Dark Cloud 2 Review

The original Dark Cloud was released for the PS2 in the middle of 2001. It had some innovative and cool ideas integrated into the gameplay but the game was repetitive and boring, and there were some very frustrating flaws. Dark Cloud 2 takes the same basic ideas from Dark Cloud 2 but takes away much of the frustration and adds loads of fun. Dark Cloud 2 keeps the randomized dungeons, weapon building and town building in the formula but adds a great storyline, EXCELLENT graphics and audio, LOTS of neat little extras and tweaks some of the previous flaws to make a superb game. The visuals for Dark Cloud 2 are excellent. All characters and creatures are rendered in 3D and are cel-shaded, which, in my opinion, adds an extra special polish to any graphics engine. In addition to the cel-shaded delight, the environments are gorgeous, filled with color and will have you stopping just to look around. Character movement is very fluid and impressive. You will notice small things such as your character’s hair or jewelry bouncing around realistically as you run through a level. Weapon effects are just about as impressive, especially given the huge arsenal of possible weapons you can wield. The cut scenes in the game are rendered using the game engine and feel like you’re watching a movie. I was stunned by the quality of graphics in this game and continued to be impressed as the game progressed. All cut scenes are voice acted and rendered using the game engine. The voice acting is excellent for each character and really adds to the progression of the story. The music for the game is excellent although somewhat repetitive. The battle music doesn’t change much which means you’ll be hearing it a LOT, but the music was good so it won’t bother you too much. There are some common themes throughout the game but every single one of them is great and pleasing to listen to. I found myself humming along to much of the music. The style of music is what you’d expect in an RPG of this type, a kind of classical, folky, new-age style. The most common reason for the control section being filled with words large is due to poor control problems. This is not the case for Dark Cloud 2. Controlling your character and camera is intuitive and natural. The only gripe I had is common in 3rd person games: camera view/control when near a wall or corner. This happens rarely and will not affect your gaming experience. Overall Dark Cloud 2 does very well in the arena of control.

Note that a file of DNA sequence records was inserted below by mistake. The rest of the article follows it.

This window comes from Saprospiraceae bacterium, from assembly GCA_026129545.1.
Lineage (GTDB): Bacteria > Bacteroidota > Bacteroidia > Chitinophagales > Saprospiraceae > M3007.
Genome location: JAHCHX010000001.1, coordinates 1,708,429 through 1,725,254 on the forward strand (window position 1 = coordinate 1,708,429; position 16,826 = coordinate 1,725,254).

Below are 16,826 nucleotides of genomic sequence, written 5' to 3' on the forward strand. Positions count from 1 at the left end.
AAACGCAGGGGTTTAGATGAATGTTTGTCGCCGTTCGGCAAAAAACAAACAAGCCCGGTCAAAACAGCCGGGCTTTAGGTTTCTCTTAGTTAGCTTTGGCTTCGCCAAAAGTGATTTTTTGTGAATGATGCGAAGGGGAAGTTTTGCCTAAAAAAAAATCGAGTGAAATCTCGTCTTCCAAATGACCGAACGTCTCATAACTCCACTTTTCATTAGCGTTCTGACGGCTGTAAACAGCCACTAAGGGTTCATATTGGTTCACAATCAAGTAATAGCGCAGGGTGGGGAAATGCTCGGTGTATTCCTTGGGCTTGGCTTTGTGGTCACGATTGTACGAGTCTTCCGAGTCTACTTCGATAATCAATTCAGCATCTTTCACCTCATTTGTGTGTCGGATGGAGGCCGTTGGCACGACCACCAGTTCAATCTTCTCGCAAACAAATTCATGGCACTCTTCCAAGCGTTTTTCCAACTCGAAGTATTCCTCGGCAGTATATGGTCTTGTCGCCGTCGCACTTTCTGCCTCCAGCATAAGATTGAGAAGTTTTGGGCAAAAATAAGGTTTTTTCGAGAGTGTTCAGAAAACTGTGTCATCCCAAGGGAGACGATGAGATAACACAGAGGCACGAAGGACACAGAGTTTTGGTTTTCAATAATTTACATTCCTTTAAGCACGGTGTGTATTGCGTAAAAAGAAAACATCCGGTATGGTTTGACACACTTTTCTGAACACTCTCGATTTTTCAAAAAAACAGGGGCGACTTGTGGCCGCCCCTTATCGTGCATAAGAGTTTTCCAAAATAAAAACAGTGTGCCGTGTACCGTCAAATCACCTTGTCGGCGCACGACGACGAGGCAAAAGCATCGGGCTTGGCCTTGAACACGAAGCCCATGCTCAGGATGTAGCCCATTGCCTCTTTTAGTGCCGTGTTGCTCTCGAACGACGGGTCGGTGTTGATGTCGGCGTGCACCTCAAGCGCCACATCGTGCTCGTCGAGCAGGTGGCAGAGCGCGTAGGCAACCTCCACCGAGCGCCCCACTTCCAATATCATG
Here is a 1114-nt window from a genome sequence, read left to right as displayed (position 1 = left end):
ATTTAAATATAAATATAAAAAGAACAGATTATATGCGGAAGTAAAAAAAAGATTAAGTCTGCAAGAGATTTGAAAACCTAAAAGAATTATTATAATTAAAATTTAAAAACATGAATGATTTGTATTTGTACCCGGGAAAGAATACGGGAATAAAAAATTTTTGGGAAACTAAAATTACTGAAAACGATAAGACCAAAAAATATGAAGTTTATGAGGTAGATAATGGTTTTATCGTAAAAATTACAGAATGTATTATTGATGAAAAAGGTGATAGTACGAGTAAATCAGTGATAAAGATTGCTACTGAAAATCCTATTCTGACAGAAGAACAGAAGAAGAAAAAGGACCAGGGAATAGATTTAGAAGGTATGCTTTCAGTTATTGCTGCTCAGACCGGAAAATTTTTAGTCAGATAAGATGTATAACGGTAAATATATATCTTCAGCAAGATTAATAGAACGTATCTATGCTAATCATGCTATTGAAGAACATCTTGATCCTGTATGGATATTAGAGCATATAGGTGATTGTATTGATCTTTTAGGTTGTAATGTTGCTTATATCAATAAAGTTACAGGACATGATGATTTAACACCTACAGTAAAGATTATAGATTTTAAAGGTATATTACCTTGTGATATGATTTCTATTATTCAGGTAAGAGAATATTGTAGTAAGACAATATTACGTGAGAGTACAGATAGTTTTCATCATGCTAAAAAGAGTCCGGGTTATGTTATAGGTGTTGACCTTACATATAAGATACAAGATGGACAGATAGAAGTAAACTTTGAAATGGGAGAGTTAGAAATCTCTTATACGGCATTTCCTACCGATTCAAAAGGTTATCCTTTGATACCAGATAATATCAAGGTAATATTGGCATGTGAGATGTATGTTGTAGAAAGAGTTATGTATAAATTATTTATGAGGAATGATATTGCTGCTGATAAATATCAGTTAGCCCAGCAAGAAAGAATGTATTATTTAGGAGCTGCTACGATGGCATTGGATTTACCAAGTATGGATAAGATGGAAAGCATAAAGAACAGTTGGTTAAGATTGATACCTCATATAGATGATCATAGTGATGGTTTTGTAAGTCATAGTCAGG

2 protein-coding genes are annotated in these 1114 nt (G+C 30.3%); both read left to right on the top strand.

There are so many things to do in this game I might forget something and not write it in here. The basic premise of the game pits the main character against an evil foe that is affecting the world through time. You must rebuild the world as it is now to bring the future back to the way it should be. To do this you must rebuild towns and go to the future to find answers for the overlying problem. That is simply put.

In order to build the towns you need to find geostones that contain building blocks for houses, mailboxes, special buildings, trees, fences, etc. These geostones are found in the dungeons. The dungeons are randomized so each time you play a level it is laid out differently. In order to survive in the dungeons you must build up your weapons. This is very similar to the Dark Cloud weapon building system except your weapon doesn’t disappear when it breaks. A HUGE improvement. There are many many side quests. You have to recruit townspeople to your cause. You can play a side quest game like golf to get special items. You fulfill special dungeon level requirements to unlock certain things. You can build your own items using a MASSIVE invention system that involves taking pictures with a camera.

Both of the main characters have an “alter-ego.” Monica can turn into monsters and fight or talk to creatures in the dungeons. Max has a “tank” like machine he can hop in and blow stuff up. Both of these “alter-egos” can be built up and improved. Every level has at least one special boss encounter that isn’t all hack n’ slash. There are so many things to do it’s almost overwhelming. In the end I still found the game to be a bit repetitive and overwhelming. Expect to spend a LOT of time on this one. If you don’t have a whole lot of time it will be hard to get all the way through.

Although Dark Cloud 2 has a billion things to do, the storyline is very linear. After completing it once through I felt a sense of accomplishment and knew I would probably not have the time or energy to play through the entire thing (doing all the side quests) again. As for overall value Dark Cloud 2 is an excellent game. I highly recommend this one to any video game fan.

Ron Burke is the Editor in Chief for Gaming Trend. Currently living in Fort Worth, Texas, Ron is an old-school gamer who enjoys CRPGs, action/adventure, platformers, music games, and has recently gotten into tabletop gaming. Ron is also a fourth degree black belt, with a Master's rank in Matsumura Seito Shōrin-ryū, Moo Duk Kwan Tang Soo Do, Universal Tang Soo Do Alliance, and International Tang Soo Do Federation. He also holds ranks in several other styles in his search to be a well-rounded fighter. Ron has been married to Gaming Trend Editor, Laura Burke, for 21 years. They have three dogs - Pazuzu (Irish Terrier), Atë, and Calliope (both Australian Kelpie/Pit Bull mixes).
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